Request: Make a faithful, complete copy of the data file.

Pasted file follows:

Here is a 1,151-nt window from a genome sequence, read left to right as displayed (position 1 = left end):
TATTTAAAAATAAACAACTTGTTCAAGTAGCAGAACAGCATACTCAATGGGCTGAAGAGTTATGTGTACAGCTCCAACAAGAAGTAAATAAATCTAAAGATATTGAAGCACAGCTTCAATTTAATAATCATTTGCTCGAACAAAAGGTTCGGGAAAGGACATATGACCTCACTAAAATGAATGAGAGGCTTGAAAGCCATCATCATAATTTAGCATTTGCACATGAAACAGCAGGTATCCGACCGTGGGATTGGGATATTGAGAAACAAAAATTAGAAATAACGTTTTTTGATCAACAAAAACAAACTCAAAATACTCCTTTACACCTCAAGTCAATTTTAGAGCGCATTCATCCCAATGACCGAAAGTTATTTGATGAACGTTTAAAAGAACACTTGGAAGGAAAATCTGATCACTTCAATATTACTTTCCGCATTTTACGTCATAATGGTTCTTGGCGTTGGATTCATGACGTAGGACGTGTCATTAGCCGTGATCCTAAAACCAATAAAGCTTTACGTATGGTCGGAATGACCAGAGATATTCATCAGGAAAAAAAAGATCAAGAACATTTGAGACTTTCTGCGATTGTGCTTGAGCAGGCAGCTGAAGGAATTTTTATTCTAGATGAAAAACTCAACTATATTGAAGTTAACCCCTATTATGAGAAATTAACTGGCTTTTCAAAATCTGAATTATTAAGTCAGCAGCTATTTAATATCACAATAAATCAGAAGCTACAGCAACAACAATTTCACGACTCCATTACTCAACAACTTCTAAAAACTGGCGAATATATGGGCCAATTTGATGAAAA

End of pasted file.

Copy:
Here is a 1,151-nt window from a genome sequence, read left to right as displayed (position 1 = left end):
TATTTAAAAATAAACAACTTGTTCAAGTAGCAGAACAGCATACTCAATGGGCTGAAGAGTTATGTGTACAGCTCCAACAAGAAGTAAATAAATCTAAAGATATTGAAGCACAGCTTCAATTTAATAATCATTTGCTCGAACAAAAGGTTCGGGAAAGGACATATGACCTCACTAAAATGAATGAGAGGCTTGAAAGCCATCATCATAATTTAGCATTTGCACATGAAACAGCAGGTATCCGACCGTGGGATTGGGATATTGAGAAACAAAAATTAGAAATAACGTTTTTTGATCAACAAAAACAAACTCAAAATACTCCTTTACACCTCAAGTCAATTTTAGAGCGCATTCATCCCAATGACCGAAAGTTATTTGATGAACGTTTAAAAGAACACTTGGAAGGAAAATCTGATCACTTCAATATTACTTTCCGCATTTTACGTCATAATGGTTCTTGGCGTTGGATTCATGACGTAGGACGTGTCATTAGCCGTGATCCTAAAACCAATAAAGCTTTACGTATGGTCGGAATGACCAGAGATATTCATCAGGAAAAAAAAGATCAAGAACATTTGAGACTTTCTGCGATTGTGCTTGAGCAGGCAGCTGAAGGAATTTTTATTCTAGATGAAAAACTCAACTATATTGAAGTTAACCCCTATTATGAGAAATTAACTGGCTTTTCAAAATCTGAATTATTAAGTCAGCAGCTATTTAATATCACAATAAATCAGAAGCTACAGCAACAACAATTTCACGACTCCATTACTCAACAACTTCTAAAAACTGGCGAATATATGGGCCAATTTGATGAAAA